Brazil needs pension reform. That is a given. But a fiscally sustainable social security system is only the start – a crucial step in bringing about broader and much needed structural changes to the economy.
Brazil’s Economy Minister Paulo Guedes is a proponent of liberal principles and brings a message of free markets and lower taxes that is in stark contrast to his predecessors. But achieving his vision won’t be easy. Changes in the pension system will demand exhaustive political work, including constitutional changes requiring means more than three-fifths of the votes in both houses of Congress, and two separate votes in each chamber.
In that respect, representative Rodrigo Maia’s recent selection as president of the Lower House was a good start. Maia also led the house in the last legislature and has been a vocal proponent for urgent pension reform. In his inaugural speech Maia made clear that the economic agenda would take precedence over all other projects. But even with his support, after Guedes’ reform bill arrives at the legislature, it could take the entire first half of the year just to get it through the Lower House.
Once that hurdle is crossed the bill will go to the Senate, where new leadership raises questions about how enthusiastically the body will pursue economic reform. In a surprise twist, Davi Alcolumbre, a little-known senator, was elected to preside over the Senate in a victory orchestrated by President Jair Bolsonaro’s chief of staff, Onyx Lorenzoni.
Lorenzoni himself tends toward a softer pension reform proposal and there’s still no clear path for the government to build a majority in the Senate. While the chances of a significant reform are still favorable, its passage through the Senate could take most or even all of second half of the year.
Even then, the economic team has other challenges to face. First, there isn’t enough public money to solve the problem of the country’s crumbling infrastructure and Brazil must rely on the private sector to fix roads, railways and ports. In this regard, a strong legal framework will be the key to success; without clear rules there is no reason to expect foreign or even domestic investors to put their money in the country.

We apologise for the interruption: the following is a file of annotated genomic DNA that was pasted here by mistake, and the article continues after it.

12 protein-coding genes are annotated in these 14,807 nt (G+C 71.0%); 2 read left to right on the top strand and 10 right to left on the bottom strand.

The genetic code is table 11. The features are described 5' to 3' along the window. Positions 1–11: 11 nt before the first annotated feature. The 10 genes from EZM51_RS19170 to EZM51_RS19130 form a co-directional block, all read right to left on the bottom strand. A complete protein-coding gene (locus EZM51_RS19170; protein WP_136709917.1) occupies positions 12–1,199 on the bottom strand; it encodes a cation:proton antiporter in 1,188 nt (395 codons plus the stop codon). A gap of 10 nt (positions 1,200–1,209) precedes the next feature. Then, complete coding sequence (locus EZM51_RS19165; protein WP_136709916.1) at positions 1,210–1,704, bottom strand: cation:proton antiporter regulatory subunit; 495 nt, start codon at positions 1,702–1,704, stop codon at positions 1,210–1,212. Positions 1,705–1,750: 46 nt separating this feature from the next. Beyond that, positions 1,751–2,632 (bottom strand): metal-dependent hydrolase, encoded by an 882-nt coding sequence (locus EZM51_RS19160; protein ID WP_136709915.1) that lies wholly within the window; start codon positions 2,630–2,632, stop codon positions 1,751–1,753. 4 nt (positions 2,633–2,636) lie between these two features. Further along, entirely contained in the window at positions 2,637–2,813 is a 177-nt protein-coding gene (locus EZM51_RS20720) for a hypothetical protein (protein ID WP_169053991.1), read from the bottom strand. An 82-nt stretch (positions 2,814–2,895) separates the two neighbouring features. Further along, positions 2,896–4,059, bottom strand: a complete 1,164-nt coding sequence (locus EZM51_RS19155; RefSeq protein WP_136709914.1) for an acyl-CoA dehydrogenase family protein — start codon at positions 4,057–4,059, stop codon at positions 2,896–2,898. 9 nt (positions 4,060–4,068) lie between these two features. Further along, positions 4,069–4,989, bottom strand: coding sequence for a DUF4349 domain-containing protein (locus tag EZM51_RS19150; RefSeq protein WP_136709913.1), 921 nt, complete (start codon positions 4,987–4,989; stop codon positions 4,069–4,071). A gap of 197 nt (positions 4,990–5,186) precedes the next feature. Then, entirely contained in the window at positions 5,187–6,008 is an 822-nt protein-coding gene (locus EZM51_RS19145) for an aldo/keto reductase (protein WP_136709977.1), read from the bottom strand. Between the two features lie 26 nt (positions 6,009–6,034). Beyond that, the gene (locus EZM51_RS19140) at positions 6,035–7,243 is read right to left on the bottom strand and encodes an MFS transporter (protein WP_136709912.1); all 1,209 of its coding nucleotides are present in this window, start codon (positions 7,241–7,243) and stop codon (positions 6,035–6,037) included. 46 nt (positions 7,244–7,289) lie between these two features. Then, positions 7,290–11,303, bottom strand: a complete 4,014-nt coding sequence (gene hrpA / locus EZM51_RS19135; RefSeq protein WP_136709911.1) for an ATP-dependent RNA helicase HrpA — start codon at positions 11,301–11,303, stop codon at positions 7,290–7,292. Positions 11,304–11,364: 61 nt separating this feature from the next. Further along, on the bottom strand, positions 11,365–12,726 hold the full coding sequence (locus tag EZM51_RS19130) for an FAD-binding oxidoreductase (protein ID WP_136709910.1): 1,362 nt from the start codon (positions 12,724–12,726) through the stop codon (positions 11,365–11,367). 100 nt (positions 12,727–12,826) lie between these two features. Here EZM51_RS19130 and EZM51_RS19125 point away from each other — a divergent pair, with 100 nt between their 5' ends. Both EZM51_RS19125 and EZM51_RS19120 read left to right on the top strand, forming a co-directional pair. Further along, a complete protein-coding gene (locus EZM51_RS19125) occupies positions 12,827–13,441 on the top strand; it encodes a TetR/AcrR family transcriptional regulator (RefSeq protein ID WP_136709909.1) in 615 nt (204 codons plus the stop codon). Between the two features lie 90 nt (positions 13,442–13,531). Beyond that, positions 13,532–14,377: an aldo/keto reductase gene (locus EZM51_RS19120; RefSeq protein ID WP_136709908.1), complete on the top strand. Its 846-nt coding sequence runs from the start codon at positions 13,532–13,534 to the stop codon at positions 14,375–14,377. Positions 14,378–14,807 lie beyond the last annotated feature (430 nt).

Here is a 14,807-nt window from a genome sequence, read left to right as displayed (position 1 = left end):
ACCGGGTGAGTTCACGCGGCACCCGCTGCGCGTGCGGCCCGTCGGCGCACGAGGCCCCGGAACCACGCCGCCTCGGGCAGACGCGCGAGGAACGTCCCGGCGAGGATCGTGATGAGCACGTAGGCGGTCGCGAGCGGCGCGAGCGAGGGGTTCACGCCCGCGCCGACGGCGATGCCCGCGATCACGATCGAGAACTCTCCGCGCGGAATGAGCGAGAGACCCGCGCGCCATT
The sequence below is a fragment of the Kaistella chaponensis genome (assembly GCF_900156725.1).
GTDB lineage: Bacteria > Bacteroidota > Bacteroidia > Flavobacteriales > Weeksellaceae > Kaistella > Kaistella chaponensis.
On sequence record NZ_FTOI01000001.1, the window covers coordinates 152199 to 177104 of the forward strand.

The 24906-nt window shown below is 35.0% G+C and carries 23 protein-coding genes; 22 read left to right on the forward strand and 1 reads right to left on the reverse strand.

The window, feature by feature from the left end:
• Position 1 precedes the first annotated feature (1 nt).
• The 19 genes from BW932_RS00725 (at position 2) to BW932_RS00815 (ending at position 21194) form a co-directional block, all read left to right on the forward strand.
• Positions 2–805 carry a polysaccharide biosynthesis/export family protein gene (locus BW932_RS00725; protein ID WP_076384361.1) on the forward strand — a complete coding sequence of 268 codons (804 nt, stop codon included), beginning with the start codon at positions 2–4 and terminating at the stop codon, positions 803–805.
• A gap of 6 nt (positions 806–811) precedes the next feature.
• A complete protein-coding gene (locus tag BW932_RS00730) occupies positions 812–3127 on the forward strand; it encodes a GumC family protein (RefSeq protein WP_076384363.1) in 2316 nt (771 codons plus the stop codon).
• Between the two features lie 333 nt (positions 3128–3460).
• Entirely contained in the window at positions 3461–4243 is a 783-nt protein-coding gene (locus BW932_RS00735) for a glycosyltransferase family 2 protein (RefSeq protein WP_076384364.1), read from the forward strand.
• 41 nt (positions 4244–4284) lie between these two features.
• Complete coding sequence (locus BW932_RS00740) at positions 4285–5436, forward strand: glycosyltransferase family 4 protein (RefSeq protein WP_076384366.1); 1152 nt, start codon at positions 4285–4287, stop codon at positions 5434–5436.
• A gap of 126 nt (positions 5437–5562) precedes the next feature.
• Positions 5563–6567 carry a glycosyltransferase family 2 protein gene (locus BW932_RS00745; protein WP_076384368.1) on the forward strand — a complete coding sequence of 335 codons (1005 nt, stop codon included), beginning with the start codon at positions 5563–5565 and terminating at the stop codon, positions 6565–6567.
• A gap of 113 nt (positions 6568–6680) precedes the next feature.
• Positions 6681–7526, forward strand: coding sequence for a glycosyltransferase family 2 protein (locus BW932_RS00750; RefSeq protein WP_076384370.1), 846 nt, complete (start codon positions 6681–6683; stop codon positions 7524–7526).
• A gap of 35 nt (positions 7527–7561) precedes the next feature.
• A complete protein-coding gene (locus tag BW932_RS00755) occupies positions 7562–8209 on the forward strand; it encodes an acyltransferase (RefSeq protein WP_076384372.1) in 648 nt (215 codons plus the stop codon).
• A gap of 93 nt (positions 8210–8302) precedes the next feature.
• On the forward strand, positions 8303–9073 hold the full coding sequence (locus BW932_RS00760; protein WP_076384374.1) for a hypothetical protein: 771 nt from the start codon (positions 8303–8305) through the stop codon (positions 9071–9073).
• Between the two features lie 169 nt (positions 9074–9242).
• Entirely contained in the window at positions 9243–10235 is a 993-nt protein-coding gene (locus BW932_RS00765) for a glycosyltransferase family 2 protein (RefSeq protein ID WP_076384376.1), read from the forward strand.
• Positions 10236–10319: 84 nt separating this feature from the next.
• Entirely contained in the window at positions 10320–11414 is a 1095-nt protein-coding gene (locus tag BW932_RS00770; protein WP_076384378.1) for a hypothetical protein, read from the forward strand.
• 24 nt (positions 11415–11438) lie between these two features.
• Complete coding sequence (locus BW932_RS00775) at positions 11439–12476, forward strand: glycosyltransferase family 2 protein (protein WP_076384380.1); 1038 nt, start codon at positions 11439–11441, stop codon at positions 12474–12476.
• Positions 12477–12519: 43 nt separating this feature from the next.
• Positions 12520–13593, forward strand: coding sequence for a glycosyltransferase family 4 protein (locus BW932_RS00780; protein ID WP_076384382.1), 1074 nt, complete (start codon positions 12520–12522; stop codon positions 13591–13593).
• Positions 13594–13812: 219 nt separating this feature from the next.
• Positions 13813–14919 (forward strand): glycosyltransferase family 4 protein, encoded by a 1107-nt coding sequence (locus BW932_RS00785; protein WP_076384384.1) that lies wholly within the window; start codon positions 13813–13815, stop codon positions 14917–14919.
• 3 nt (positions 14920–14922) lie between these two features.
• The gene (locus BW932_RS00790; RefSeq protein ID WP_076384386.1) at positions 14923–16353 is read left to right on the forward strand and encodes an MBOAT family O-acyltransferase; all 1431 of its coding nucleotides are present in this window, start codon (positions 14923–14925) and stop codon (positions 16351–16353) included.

Opening the economy will also be key if Guedes hopes to implement his agenda. Brazilian trade flow amounts to less than 20 percent of GDP; the administration is strongly considering a gradual reduction in import tariffs in order to boost international commerce – be it unilaterally or under bilateral and multilateral accords. Enhancing the country’s integration with global value chains by increasing exports and imports could have a huge positive impact, but implementation poses risks.
With the current tax burden and Brazil’s infamously knotty regulatory and tax collection framework, a sudden opening could thwart local production. The strategy has to be one of gradual opening coupled with policies towards improving competitiveness, reducing costs and enhancing existing infrastructure.
The new government is thus setting off on a new and complicated path ahead. Policies favoring specific sectors or regions should not be expected to prosper – rather, we should see more horizontal economic policies, aimed at balancing economic incentives. The government’s promise is to make life easier for entrepreneurs and enhance Brazilian competitiveness by increasing labor and capital productivity. For sectors used to the state’s benevolent hand – the ones that had access to subsidized loans, favorable tax breaks or more lax labor rules – this process might require some adjustment.
Foreign investors are wondering if this is the best time to put their money in Brazilian assets, worried about the speed of pension reform in the legislature and the political ability of Bolsonaro and his team to pass legislation and implement other needed reforms.
After so many comings and goings, investors have every right to be cautious. However, the economic agenda proposed by the government goes beyond pension reform; their target is a more dramatic change. This broad project is what really matters and, if successful, it could justify a more optimistic view of the country’s prospects.
Zara is Chief Economist at Rosenberg Associados
Tags: Brazil, Brazil's economy